Location matters! Where do you put your keyword?

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I’m going to let you in on an on-page SEO secret:

It’s important to know where to put your keywords when you’re optimizing a web page.

It matters a heck of a lot, and if you do it properly, it’ll only help. It’ll show search engines like Google that your page contains content useful for people who are searching for a particular keyword and that your page is relevant to this keyword.

So, where the heck do you place your keyword?

A few different places, my friend. All of them matter—some perhaps a little more than others—but they definitely all matter.

Keep this in mind as you continue reading.

Touch up your title tags

This is perhaps one of the most important places to slip in your target keyword.

And not only do you want to place your target keyword in your page’s title—you also want to do it properly.

If you’re going to optimize your page title for SEO, try placing your target keyword as close to the beginning of the title as possible. If, for some reason, you need to have multiple keywords or phrases in your title tag, separate them with a pipe.

What is a pipe?

This symbol: |

Believe it or not, pipes matter. Did you know that they tell search engines that the keywords or phrases in your page’s title are equally important?

If you didn’t, you do now.

Refrain from using a dash or hyphen ( – ) to separate keywords, as hyphens only serve as connectors rather than separators that communicate the importance of keywords and phrases to search engines.

It’s not a good idea to use commas, either. To a search engine, words after a comma are as ignored as a dead body hidden on page two of Google search results.

With placing keywords anywhere, remember not to stuff your title tags chock full of keywords. Most search engines only display the first 50-60 characters of your title tag, so cramming your title with unnecessary keywords is a terrible idea.

Optimize your URLs

Keep your URL short and sweet—but place your target keyword in it, too.

Have you ever noticed that, when you search for a keyword and when said keyword appears in a page’s URL on a Google SERP, the keyword is bolded?

Google knows—so placing keywords in your URL makes your page seem all the more important and relevant when people search for that keyword.

As with the title tag, keep your keyword as close to the beginning of the URL as you can. If there will be multiple words in your URL, separate them with dashes. In a URL, dashes are particularly SEO-friendly compared to other symbols like question marks and ampersands.

A long and convoluted URL (like this made-up URL: http://www.example.com/134592834?p=this-is-a-really-long-url/P89RTN2/82457&r=123-potato-latkes/when-will-it-end.html) doesn’t clearly indicate where your URL might lead search engines and users. Besides that, how is someone supposed to know if a URL like this is relevant to the keyword they’re searching for?

So keep it simple: short, sweet, and SEO-friendly.

Place keywords in your content

Of course you want to place your keyword in your content! You want search engines to know that your page is relevant to the keyword you want to rank for.

So make sure you include it in your page’s body content.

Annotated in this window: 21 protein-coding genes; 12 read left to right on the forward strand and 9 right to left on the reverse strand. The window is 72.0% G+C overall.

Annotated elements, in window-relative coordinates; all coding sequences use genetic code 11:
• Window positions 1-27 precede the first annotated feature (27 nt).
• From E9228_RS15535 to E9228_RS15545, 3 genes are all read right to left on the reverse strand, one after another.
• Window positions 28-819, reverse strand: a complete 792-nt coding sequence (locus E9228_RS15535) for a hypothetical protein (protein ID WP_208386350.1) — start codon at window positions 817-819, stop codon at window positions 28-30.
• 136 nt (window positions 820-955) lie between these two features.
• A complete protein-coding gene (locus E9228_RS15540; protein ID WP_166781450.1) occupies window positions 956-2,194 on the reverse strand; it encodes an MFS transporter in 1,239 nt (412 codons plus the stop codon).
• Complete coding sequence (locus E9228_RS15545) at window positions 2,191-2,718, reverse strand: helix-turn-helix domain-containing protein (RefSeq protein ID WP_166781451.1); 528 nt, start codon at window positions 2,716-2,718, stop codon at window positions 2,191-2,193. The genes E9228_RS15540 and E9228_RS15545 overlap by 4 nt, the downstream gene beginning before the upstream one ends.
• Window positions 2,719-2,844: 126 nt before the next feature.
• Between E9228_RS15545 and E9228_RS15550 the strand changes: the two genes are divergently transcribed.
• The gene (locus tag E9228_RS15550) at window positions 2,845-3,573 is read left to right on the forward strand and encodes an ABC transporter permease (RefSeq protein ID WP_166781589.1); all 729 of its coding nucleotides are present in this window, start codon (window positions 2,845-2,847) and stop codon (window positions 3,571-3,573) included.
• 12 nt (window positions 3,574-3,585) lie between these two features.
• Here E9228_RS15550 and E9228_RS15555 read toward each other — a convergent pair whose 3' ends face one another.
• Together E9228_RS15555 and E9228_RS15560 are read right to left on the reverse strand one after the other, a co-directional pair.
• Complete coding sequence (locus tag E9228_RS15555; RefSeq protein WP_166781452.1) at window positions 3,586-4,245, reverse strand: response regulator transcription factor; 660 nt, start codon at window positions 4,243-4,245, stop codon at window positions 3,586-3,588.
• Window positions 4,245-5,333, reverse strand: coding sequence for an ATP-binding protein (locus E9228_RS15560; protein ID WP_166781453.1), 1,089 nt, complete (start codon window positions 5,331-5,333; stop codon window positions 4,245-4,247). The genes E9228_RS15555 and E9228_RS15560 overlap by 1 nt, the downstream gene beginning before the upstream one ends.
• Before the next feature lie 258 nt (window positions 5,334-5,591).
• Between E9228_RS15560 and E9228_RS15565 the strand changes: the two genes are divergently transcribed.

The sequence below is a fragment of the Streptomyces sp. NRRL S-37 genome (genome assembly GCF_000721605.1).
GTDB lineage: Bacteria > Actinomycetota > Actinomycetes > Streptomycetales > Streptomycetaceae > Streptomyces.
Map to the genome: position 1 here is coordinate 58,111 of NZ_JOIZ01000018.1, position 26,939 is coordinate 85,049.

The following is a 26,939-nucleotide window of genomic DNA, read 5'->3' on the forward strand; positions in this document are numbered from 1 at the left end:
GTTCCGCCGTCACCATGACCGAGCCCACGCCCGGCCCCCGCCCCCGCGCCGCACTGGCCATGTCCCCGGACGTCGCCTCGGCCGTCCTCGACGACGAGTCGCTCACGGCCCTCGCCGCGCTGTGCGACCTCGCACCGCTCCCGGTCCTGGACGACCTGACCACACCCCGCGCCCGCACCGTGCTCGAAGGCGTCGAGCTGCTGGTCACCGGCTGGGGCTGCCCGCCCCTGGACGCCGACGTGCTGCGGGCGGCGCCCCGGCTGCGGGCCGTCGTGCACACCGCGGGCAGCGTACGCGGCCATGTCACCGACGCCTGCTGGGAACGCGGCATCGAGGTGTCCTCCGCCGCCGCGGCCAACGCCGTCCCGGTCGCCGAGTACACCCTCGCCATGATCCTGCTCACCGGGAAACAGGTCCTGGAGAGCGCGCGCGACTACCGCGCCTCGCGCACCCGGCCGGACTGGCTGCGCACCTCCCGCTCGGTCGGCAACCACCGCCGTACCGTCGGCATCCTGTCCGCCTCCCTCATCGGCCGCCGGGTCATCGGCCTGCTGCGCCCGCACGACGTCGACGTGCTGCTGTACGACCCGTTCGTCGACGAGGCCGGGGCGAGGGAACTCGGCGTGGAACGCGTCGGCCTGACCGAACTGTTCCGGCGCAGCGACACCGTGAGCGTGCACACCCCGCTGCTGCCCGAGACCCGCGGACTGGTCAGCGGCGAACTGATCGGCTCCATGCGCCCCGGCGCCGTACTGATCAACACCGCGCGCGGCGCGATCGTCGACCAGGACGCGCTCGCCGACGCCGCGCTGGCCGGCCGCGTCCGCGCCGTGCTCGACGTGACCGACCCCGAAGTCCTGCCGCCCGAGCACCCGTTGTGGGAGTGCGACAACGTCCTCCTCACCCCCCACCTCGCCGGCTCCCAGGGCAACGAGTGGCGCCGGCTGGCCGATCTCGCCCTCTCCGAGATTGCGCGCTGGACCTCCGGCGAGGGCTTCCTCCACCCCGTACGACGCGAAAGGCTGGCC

Now, this doesn’t mean “cram your keyword into your body content as much as you can.”

We’re not supporting keyword stuffing here—and neither should you.

No, you want your body content to read naturally while you still mention this keyword. If you want to rank for the keyword “organic cat food,” for example, you’re not going to write something like the following:

“Buy organic cat food. Click now to purchase organic cat food. We are all about organic cat food and provide only the best organic cat food for all your organic cat food needs.”

Trust me: Google can tell when you’re keyword stuffing. The practice will only dig you into a deeper hole, so don’t do it. Include your keyword, but write your content so it flows naturally. Use your keyword a few times, but don’t stuff it repeatedly into your content.

If you do, you run the risk of your readers hitting the “back” button on their browser because they can’t take your obnoxious, headache-causing, vomit-inducing content.

Maximize your Meta Description

Your web page’s meta description appears under the link to your page on a SERP. It’s that little blurb of description–it might contain a snippet of the content on your page, or you can customize it yourself so you have control over what appears.

In other words, your meta description is the sales pitch that convinces people reading SERPs to click on your link.

Since this is the case, then you can imagine that it would be pretty important to include your target keyword in your meta description.

Similarly to content, it’s not wise to keyword stuff your meta description. As you want it to be well-written and convincing enough to get someone to click on your link, it needs to be appealing. It needs to show search engines and people that your page is relevant to your target keyword.

Unlike content, however, meta descriptions are short. You have up to 160 characters to make that pitch, so don’t even think about wasting characters by keyword stuffing.

Conclusion

The locations of your target keyword on your web pages are vital to on-page SEO. Make sure you’re placing your desired keywords in the correct places. Your target keyword should go in your title tag, your URL, your content, and your meta description–but don’t scare potential readers away with keyword stuffing. The practice is far more harmful than helpful.

 

Still need help managing your SEO or web marketing mayhem? Don’t worry–we’ve got it covered. Don’t be scared to contact us!

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